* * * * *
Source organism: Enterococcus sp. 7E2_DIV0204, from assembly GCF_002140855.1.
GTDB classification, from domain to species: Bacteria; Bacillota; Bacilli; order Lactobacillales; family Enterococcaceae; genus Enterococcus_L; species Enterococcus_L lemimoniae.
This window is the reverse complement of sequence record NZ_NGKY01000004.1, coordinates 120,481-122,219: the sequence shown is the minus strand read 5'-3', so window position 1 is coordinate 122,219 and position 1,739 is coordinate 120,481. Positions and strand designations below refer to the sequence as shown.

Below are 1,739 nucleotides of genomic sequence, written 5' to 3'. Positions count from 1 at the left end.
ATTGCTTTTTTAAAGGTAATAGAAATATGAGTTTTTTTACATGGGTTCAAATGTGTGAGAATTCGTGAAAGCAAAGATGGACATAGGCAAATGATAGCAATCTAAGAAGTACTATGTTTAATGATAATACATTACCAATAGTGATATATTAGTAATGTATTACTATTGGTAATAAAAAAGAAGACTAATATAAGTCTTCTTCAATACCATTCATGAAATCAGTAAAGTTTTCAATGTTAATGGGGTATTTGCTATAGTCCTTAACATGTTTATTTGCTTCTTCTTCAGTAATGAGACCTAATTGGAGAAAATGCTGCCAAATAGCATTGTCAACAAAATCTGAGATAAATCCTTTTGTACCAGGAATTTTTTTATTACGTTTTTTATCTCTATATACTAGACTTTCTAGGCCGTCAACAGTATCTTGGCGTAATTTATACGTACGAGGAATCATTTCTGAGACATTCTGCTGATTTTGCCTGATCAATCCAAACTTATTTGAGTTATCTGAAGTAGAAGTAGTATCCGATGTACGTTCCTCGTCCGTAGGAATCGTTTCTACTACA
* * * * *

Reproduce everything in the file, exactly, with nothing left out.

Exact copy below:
Source organism: Enterococcus sp. 7E2_DIV0204, from assembly GCF_002140855.1.
GTDB classification, from domain to species: Bacteria; Bacillota; Bacilli; order Lactobacillales; family Enterococcaceae; genus Enterococcus_L; species Enterococcus_L lemimoniae.
This window is the reverse complement of sequence record NZ_NGKY01000004.1, coordinates 120,481-122,219: the sequence shown is the minus strand read 5'-3', so window position 1 is coordinate 122,219 and position 1,739 is coordinate 120,481. Positions and strand designations below refer to the sequence as shown.

Below are 1,739 nucleotides of genomic sequence, written 5' to 3'. Positions count from 1 at the left end.
ATTGCTTTTTTAAAGGTAATAGAAATATGAGTTTTTTTACATGGGTTCAAATGTGTGAGAATTCGTGAAAGCAAAGATGGACATAGGCAAATGATAGCAATCTAAGAAGTACTATGTTTAATGATAATACATTACCAATAGTGATATATTAGTAATGTATTACTATTGGTAATAAAAAAGAAGACTAATATAAGTCTTCTTCAATACCATTCATGAAATCAGTAAAGTTTTCAATGTTAATGGGGTATTTGCTATAGTCCTTAACATGTTTATTTGCTTCTTCTTCAGTAATGAGACCTAATTGGAGAAAATGCTGCCAAATAGCATTGTCAACAAAATCTGAGATAAATCCTTTTGTACCAGGAATTTTTTTATTACGTTTTTTATCTCTATATACTAGACTTTCTAGGCCGTCAACAGTATCTTGGCGTAATTTATACGTACGAGGAATCATTTCTGAGACATTCTGCTGATTTTGCCTGATCAATCCAAACTTATTTGAGTTATCTGAAGTAGAAGTAGTATCCGATGTACGTTCCTCGTCCGTAGGAATCGTTTCTACTACA